FT estimate has been updated to reflect latest mortality trends

The coronavirus pandemic has already caused as many as 41,000 deaths in the UK, according to a Financial Times analysis of the latest data from the Office for National Statistics. The estimate is more than double the official figure of 17,337 released by ministers on Tuesday, which is updated daily and only counts those who have died in hospitals after testing positive for the virus. The FT extrapolation, based on figures from the ONS that were also published on Tuesday, includes deaths that occurred outside hospitals updated to reflect recent mortality trends. The analysis also supports emerging evidence that the peak of deaths in the UK occurred on April 8 with the mortality rate gradually trending lower since, despite the 823 hospital deaths announced on Tuesday, which were sharply up on the 449 in the previous 24 hours. The ONS data showed that deaths registered in the week ending April 10 were 75 per cent above normal in England and Wales, the highest level for more than 20 years. There were 18,516 deaths registered during that period compared with the most recent five-year average of 10,520 for the same week of the year. There were similar patterns in Scotland and Northern Ireland  Nick Stripe, head of life events at the Office for National Statistics, said the figure was “unprecedented”, especially as the weather had been sunny and warm in the run-up to the Easter weekend.

He added that because the week included Good Friday, when registrations were much lower than on a normal working day, the ONS numbers were also “conservatively” at least 2,000 too low. The number of deaths in the UK has moved from running at below long-term averages to well above them as a result of the pandemic. Excess deaths from all causes stand 16,952 above the seasonal average across the UK since fatalities from Covid-19, the disease caused by the virus, began to mount in mid-March. The “all cause excess mortality” figure is widely recognised as the best measure of the death toll linked to the pandemic. David Spiegelhalter, the Winton professor of public understanding of risk at Cambridge university, said it was “the only unbiased comparison” given the problems measuring deaths and their causes. But because of the lag in collating the data, the ONS published figures for the period to April 10 are significantly out of date as they are based on registrations received by the statistical office, which on average arrive four days after the actual date of death.

The FT’s analysis has extrapolated these figures using the latest trends in the daily hospital deaths assuming the relationship between these and total excess deaths remained stable, as it has so far over the course of the pandemic. Using this calculation, a conservative estimate of UK excess deaths by April 21 was 41,102. Carl Henegan, professor of evidence based medicine at Oxford university, said the deadly effects of Covid-19 were much more marked than during a bad outbreak of seasonal influenza. “I don’t think we’ve ever seen such a sharp upturn in deaths at that rate,” he said. The 2017-18 seasonal flu outbreak may have killed 50,000 in the UK but “the reason we did not get alarmed then was that they were spread out over many weeks”. The ONS data also showed that deaths at home and in care homes had also jumped sharply during the pandemic. In the week ending April 10, deaths in care homes reached 4,927, almost double the figure of 2,471 a month earlier.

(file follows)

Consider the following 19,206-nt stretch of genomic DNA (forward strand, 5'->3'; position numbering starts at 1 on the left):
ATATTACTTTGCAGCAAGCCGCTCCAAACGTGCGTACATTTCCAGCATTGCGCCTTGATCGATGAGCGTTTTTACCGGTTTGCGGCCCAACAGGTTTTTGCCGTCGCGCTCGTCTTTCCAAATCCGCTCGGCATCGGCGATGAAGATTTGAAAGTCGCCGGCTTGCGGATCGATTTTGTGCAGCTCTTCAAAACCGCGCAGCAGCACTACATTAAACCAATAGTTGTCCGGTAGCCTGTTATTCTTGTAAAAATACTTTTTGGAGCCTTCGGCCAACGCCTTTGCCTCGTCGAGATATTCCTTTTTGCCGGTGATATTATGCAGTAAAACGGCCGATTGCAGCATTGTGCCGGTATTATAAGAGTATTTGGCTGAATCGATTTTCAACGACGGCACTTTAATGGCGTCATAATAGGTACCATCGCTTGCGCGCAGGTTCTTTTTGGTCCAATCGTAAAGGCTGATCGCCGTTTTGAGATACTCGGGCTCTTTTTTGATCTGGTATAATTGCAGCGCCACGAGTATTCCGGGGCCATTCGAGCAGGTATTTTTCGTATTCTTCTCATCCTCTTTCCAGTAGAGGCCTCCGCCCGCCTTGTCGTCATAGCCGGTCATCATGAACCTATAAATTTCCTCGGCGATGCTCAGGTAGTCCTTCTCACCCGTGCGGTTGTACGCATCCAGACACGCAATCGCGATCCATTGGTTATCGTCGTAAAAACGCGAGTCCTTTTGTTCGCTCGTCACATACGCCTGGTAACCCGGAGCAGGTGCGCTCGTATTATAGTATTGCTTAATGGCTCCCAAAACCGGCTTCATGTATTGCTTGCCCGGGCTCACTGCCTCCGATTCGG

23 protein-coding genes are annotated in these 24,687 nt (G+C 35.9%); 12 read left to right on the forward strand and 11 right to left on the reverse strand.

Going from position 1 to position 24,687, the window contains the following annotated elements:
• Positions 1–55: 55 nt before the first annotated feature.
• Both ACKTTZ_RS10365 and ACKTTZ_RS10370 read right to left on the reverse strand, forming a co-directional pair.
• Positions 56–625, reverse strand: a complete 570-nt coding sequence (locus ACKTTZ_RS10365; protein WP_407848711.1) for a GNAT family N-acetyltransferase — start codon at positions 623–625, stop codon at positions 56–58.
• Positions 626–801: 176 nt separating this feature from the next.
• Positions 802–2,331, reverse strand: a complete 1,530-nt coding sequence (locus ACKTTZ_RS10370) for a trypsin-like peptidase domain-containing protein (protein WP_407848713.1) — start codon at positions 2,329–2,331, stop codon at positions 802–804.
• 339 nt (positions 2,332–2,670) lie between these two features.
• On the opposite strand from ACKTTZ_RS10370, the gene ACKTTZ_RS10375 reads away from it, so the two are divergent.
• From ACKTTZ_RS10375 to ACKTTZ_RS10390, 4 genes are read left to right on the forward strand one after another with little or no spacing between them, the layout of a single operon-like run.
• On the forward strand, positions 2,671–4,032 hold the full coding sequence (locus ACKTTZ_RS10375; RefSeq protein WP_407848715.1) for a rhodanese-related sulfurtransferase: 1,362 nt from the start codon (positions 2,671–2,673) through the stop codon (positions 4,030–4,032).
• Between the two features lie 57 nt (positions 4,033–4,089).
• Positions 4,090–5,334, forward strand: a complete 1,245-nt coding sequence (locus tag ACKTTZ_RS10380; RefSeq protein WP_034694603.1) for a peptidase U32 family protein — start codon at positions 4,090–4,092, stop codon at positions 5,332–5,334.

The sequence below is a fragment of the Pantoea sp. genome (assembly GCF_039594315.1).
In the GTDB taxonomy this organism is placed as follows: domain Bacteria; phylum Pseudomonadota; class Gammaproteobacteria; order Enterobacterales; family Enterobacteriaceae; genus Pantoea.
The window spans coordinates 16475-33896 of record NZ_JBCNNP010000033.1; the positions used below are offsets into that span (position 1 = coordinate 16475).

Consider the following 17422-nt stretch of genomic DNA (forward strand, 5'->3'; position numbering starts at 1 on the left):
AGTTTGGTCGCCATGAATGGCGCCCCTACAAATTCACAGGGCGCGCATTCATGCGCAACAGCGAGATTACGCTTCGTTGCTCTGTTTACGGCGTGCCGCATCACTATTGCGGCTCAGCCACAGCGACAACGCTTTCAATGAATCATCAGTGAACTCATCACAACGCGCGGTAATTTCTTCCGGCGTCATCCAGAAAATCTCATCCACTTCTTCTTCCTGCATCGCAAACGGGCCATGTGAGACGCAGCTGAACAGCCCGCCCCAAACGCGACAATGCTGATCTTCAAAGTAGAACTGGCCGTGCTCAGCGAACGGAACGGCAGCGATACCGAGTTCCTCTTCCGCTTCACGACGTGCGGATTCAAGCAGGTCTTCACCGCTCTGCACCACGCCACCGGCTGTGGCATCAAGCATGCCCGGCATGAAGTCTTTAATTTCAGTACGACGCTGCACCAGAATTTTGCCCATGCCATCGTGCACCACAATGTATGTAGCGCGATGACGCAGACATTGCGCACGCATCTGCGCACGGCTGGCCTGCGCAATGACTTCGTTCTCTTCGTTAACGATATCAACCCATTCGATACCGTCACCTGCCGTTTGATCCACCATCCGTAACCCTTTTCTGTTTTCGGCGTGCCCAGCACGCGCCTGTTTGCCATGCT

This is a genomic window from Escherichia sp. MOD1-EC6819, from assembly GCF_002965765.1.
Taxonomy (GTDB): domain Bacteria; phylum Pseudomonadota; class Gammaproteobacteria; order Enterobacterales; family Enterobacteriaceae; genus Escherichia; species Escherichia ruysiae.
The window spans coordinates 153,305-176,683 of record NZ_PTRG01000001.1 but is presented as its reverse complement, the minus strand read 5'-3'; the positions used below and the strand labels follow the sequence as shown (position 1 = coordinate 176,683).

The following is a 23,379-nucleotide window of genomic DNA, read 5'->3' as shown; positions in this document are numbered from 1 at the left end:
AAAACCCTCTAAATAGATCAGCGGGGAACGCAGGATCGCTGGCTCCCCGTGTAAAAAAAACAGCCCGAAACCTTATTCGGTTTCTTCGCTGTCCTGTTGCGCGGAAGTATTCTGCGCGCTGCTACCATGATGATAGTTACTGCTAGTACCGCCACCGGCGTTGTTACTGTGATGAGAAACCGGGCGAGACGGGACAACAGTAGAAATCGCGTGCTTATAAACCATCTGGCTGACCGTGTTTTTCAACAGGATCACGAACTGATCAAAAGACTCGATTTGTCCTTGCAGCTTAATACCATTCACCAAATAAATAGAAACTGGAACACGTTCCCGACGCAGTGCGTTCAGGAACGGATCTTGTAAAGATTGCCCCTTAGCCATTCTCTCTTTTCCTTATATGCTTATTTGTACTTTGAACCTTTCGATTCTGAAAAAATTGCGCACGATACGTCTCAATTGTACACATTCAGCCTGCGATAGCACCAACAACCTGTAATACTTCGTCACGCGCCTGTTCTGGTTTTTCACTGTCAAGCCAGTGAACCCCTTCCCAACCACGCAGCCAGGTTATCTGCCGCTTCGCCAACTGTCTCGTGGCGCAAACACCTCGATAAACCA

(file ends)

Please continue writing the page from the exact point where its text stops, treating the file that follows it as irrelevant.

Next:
Prof Spiegelhalter said that coronavirus was not given as the cause on many of the death certificates but was likely to be a direct or indirect factor. He said many doctors would initially have been reluctant to designate the virus as the cause on death certificates as it was a new disease and they could not have been certain. Some of those who died from other causes may have been too scared to attend hospital or did not want to be a burden on the health service so they could be seen as possible indirect victims of the virus, he argued. But he added, the sheer number of deaths caused by the virus meant, “there is no suggestion that the collateral damage — however large it is — is anything like as big as the harm from Covid”. The ONS said on Tuesday it had asked Public Health England to investigate why care home deaths were rising so sharply.  The FT has broken down its analysis for England and Wales, Scotland and Northern Ireland, as they report weekly deaths separately. There were almost 38,000 deaths to date linked to Covid-19 in England and Wales. In Scotland this figure is a little under 3,000 and just below 500 in Northern Ireland. As 24 per cent of deaths normally occur in care homes in the UK, the analysis suggests that just under 11,000 more people than normal have died in residential care since the start of the outbreak.

Ian Hudspeth, chairman of the Local Government Association’s Community Wellbeing Board, described the ONS data as “sad and shocking” and said it highlighted the severe challenges being faced by care homes across the country. “We are also yet to see the peak of the stress on the social care system, due to the delay between hospital admissions and discharge, which will require the need to start thinking about shifting capacity across from hospitals and into the community to meet a surge in demand,” he added. The ONS data also showed that the vast majority of all excess deaths were people aged over 75 years old. This age bracket accounted for 70 per cent of the total, the same proportion as those with Covid-19 on their death certificates. Prof Henegan said this was unusual for a pandemic and reflected the same patterns of mortality seen in seasonal flu epidemics. “In all the previous pandemics, the young are disproportionately affected,” he said.

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